Who decides how we read the past? Stephan Malinowski has written an outstandingly researched and brilliantly narrated book on the role of the Hohenzollerns since 1918. Malinowski’s answer to the question of whether the ruling family aided and abetted the Nazis is clear: in building the ‘Third Reich’, the Hohenzollern dynasty and the Nazi movement forged a symbolic-political alliance. The book, which combines social and political contemporary history with a family portrait, is also a brilliant study of a conservative and rightwing milieu and its hostility to the Republic. It stands out for its stringent argumentation and commanding knowledge of its sources. Malinowski gives a convincing answer to the Hohenzollerns’ restitution claims while at the same time defending academic freedom against the forces that oppose it.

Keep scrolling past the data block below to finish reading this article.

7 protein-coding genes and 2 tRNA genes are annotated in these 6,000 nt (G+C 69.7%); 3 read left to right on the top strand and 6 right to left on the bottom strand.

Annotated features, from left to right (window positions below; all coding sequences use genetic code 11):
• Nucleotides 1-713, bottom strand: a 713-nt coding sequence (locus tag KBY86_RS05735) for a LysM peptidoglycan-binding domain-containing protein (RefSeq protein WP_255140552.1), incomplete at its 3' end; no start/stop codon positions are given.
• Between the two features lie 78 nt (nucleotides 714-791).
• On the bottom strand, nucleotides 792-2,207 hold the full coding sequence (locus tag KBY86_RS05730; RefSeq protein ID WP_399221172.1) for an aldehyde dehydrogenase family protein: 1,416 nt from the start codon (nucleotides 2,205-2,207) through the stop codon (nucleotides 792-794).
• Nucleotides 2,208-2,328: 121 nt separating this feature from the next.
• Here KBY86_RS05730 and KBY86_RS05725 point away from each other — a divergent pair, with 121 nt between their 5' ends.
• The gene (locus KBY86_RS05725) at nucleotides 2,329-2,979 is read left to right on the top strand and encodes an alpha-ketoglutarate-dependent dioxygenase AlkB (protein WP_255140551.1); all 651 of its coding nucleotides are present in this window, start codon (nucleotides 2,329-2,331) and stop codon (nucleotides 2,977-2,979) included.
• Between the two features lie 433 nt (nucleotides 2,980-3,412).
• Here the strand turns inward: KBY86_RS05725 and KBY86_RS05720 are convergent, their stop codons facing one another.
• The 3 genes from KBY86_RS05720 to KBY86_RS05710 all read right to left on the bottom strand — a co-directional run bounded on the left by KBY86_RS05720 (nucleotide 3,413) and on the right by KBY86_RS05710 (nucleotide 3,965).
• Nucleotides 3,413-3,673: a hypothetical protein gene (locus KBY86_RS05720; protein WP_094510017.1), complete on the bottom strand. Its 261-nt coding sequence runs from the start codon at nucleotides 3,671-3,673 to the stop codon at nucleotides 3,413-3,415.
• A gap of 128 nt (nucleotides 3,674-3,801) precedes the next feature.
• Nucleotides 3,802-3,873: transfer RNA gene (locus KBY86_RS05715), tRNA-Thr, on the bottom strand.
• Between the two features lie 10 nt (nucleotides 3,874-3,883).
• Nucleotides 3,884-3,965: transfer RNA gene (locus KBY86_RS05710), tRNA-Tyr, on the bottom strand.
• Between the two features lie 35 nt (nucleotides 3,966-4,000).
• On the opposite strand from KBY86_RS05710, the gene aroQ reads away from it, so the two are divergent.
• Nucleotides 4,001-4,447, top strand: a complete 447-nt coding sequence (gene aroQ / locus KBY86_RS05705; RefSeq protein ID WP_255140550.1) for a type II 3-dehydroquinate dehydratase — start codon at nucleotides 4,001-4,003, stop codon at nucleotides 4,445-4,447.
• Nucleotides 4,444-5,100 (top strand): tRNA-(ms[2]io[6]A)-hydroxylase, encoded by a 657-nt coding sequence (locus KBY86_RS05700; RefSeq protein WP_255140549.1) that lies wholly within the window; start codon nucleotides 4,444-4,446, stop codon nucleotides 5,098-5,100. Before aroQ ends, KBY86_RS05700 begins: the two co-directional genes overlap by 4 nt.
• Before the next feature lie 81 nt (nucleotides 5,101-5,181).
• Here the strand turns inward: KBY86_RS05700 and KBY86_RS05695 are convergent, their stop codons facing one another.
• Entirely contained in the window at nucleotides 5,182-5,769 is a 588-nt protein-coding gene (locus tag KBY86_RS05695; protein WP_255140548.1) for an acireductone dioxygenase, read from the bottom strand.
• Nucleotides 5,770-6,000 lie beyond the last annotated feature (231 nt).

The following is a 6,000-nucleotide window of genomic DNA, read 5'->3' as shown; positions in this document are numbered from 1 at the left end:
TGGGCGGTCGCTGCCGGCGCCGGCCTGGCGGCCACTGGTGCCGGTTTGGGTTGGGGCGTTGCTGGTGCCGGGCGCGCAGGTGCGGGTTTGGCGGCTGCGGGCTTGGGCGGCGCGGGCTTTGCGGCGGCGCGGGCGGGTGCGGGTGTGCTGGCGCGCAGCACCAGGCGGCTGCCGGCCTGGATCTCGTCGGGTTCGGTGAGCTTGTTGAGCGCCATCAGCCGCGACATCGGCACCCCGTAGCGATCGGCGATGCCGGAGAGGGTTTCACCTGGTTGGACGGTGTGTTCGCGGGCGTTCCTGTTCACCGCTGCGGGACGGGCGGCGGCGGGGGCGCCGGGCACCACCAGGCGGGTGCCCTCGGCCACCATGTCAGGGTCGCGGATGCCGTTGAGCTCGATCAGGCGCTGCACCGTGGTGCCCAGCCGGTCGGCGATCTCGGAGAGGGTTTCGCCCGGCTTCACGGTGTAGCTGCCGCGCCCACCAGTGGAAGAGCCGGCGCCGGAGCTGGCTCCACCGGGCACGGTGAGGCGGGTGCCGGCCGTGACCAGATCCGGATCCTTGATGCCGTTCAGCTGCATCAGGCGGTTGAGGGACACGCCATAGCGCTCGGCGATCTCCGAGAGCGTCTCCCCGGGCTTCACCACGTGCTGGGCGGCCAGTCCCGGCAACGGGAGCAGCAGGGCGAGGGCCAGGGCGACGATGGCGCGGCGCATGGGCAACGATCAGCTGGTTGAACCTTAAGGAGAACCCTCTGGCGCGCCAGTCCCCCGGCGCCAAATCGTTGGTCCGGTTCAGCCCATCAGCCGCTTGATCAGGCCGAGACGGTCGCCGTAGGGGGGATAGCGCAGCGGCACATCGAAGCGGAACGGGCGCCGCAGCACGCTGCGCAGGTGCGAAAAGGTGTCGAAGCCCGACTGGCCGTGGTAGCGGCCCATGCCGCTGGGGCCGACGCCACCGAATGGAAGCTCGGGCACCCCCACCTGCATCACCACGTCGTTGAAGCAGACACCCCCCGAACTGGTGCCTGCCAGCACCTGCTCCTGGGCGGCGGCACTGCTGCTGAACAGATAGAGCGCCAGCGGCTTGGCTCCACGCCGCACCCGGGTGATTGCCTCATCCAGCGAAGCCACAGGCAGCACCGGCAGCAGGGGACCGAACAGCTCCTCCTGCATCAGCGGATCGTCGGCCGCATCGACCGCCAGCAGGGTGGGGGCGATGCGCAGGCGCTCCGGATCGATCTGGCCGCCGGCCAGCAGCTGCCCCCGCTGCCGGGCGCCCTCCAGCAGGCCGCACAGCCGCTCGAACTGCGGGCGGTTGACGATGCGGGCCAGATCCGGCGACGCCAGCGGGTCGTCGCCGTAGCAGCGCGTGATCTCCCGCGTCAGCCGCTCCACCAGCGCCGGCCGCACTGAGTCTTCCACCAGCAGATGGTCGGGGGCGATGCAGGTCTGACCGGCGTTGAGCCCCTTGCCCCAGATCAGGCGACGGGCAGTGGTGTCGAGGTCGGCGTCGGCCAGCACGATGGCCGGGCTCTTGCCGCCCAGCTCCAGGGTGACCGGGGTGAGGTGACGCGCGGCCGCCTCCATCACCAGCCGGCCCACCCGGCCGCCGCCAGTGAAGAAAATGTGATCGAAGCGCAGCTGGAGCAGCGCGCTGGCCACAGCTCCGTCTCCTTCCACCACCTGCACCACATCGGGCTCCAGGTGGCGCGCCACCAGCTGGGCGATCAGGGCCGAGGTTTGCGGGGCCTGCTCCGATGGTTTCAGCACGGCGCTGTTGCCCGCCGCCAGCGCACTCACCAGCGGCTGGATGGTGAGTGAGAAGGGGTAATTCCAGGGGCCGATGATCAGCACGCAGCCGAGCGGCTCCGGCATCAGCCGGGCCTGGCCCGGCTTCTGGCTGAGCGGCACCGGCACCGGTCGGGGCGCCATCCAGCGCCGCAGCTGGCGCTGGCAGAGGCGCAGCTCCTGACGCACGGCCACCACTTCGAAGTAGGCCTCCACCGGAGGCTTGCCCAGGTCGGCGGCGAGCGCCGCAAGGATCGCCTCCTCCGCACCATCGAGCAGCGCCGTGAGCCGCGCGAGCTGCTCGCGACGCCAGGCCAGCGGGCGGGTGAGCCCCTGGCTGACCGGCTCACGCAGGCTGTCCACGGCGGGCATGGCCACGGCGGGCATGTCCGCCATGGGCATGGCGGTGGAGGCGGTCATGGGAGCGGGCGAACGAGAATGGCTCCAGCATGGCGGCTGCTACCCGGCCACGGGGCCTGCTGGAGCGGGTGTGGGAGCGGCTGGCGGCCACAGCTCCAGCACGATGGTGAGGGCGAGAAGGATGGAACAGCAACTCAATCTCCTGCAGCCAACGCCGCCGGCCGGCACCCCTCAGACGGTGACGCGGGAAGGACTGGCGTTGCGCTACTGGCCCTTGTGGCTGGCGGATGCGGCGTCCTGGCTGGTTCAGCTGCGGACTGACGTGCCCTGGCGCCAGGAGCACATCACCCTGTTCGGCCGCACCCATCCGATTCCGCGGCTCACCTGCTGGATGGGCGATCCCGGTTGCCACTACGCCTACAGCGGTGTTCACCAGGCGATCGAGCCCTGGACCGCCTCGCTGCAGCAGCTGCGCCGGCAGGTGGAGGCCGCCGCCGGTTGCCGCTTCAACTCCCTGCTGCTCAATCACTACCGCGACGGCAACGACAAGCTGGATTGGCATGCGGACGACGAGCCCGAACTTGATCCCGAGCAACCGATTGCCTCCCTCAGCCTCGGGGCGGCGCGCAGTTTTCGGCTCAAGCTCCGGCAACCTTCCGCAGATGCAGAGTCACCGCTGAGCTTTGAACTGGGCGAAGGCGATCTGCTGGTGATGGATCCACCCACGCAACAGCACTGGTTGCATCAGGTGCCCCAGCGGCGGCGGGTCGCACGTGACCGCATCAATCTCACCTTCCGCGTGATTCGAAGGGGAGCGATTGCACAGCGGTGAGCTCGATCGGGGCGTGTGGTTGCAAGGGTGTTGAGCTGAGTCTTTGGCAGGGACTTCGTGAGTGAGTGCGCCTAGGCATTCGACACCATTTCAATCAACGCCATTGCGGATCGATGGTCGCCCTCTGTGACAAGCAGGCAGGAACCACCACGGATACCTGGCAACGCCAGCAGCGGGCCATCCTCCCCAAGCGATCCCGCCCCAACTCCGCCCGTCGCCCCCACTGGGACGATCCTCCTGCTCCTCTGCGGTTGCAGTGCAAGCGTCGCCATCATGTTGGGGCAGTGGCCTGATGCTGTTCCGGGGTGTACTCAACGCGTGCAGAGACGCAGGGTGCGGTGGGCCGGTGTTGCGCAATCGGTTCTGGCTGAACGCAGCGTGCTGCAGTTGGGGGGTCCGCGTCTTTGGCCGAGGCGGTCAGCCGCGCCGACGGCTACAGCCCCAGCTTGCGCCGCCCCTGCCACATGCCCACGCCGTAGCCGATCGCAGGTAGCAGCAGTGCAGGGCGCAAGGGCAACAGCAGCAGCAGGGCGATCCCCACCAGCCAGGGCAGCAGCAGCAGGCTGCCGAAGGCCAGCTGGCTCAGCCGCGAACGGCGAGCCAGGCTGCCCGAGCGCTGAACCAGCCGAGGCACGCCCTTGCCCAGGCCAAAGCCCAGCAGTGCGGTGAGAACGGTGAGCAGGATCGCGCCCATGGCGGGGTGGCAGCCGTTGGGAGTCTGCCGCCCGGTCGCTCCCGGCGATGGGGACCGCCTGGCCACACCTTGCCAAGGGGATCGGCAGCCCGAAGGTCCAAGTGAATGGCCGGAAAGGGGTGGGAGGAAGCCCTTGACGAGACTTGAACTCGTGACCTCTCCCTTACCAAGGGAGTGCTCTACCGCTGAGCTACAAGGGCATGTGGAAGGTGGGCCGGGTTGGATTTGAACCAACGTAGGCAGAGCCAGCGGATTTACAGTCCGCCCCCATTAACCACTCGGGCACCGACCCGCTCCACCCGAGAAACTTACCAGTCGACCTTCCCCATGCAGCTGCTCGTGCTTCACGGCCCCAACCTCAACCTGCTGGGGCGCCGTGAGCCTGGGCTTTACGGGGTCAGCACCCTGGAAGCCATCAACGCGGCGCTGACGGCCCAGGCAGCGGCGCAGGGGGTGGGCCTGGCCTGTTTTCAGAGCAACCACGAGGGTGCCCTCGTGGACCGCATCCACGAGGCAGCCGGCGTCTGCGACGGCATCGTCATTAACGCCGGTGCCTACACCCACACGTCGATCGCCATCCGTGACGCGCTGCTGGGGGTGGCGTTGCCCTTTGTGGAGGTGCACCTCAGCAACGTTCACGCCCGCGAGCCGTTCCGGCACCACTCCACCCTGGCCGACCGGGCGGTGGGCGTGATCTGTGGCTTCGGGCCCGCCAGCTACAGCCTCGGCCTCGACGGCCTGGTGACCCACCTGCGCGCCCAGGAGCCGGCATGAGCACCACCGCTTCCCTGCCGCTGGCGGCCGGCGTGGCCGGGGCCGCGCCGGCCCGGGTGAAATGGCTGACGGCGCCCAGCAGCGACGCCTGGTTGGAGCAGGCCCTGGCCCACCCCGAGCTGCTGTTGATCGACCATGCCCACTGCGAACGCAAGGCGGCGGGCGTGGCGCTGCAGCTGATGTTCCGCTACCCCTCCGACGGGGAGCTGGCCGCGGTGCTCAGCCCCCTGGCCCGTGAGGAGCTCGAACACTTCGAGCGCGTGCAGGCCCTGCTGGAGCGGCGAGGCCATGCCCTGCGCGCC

The award ceremony took place on 30 May 2022 at the Humboldt Forum in Berlin. It was hosted by Katja Gasser (cultural journalist and literary critic). After speeches by Prof Dr Hartmut Dorgerloh, general director of the Humboldt Forum, and Karin Schmidt-Friderichs, President of the Börsenvereins des Deutschen Buchhandels, Katja Gasser talked to Minister of State for Culture Claudia Roth and jury spokesperson Tania Martini (taz).
The German Non-Fiction Prize is presented to the non-fiction book of the year as an annual award of the Stiftung Buchkultur und Leseförderung (Foundation for Book Culture and the Promotion of Reading). The award will be presented to outstanding non-fiction written in German that inspires social debate. The German Non-Fiction Prize is endowed with a total of 42,500 euros. The winner receives 25,000 euros, the seven nominees 2,500 euros each.
Publishers could submit two German-language monographs each from their current or planned programme. The seven members of the jury have reviewed 244 titles and nominated eight non-fiction books for the award. Now they have chosen the German Non-Fiction Book of the Year from this selection.